To get an idea of how much you can pay for two typical system configurations for business desktop computers, we went to the online stores of some major vendors. We thought we’d give you an idea of what vendor product lines are good choices, and what you can expect to pay, since the conventional wisdom is that you’ll pay pretty much the same from any vendor.
Ha ha. Were we fooled.
Each vendor has many product lines. Many confusing, overlapping, inadequately described product lines — which we think may be intended to confuse us.
They are selling commodity products, folks! Many of the very components inside the boxes are bought from the same sources! So you differentiate with two main strategies:
- Service and support
Since no consumer wants to pay extra for quality service and support, that element is emphasized only to business buyers. Who, if they have smart IT people, will fix things themselves, or buy replacements.
Which leaves confusion.
If you’re selling commodity products, there is no benefit to you to use a transparent, crisply defined, easily compared system. That’s just offering rivals a clear target! So here’s what the customer does: You shop at one or more vendor e-commerce sites, attempting to compare configurations across product lines and vendors. You get more and more confused–configurations vary wildly and according to no obvious pattern, configuration descriptions are inconsistent and sometimes information-free, choices are offered with inadequate advice about what the choices mean, it is impossible to buy a functional computer at the “starting at!” price, and each upgrade pumps up the price astonishingly.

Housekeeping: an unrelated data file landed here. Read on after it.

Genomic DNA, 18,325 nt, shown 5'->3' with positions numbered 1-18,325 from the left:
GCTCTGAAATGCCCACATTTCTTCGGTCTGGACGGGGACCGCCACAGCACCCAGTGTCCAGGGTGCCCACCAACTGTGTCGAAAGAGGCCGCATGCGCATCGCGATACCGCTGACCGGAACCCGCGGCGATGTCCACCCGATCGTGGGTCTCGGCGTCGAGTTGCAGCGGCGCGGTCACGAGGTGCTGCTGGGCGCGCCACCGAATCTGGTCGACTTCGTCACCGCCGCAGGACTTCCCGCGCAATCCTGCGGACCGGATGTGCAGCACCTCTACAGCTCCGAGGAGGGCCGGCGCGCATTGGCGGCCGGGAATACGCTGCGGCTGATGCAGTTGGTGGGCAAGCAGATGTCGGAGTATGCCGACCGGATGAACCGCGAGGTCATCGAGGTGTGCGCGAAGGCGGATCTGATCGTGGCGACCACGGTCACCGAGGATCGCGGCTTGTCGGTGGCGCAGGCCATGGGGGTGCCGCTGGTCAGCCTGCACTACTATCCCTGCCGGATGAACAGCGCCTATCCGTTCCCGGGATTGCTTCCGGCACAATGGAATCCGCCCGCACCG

Eventually you become exhausted, and just click the “Buy Now!” button on the configuration page you happen to be on at the time you run out of energy, patience, and a sound grasp on reality. You might pay a few dollars more, and get a few extra features — but you don’t care anymore!
This, by the way, is a good argument for letting your IT people do the actual buying for you. Let them suffer.
We’ll give you some examples of what we mean in this report. In January 2006 we shopped at a number of outlets. We started with product lines that seem aimed at business buyers, selecting basic models offered at bargain “starting at” prices. We then upgraded to the AllBusiness.com Recommended Standard Business Desktop Configuration, and also upgraded to the AllBusiness.com Recommended Power-User Business Desktop Configuration. And after we recovered, we digested the results, which we present here for your edification. (You might want to read with a stiff drink by your side.)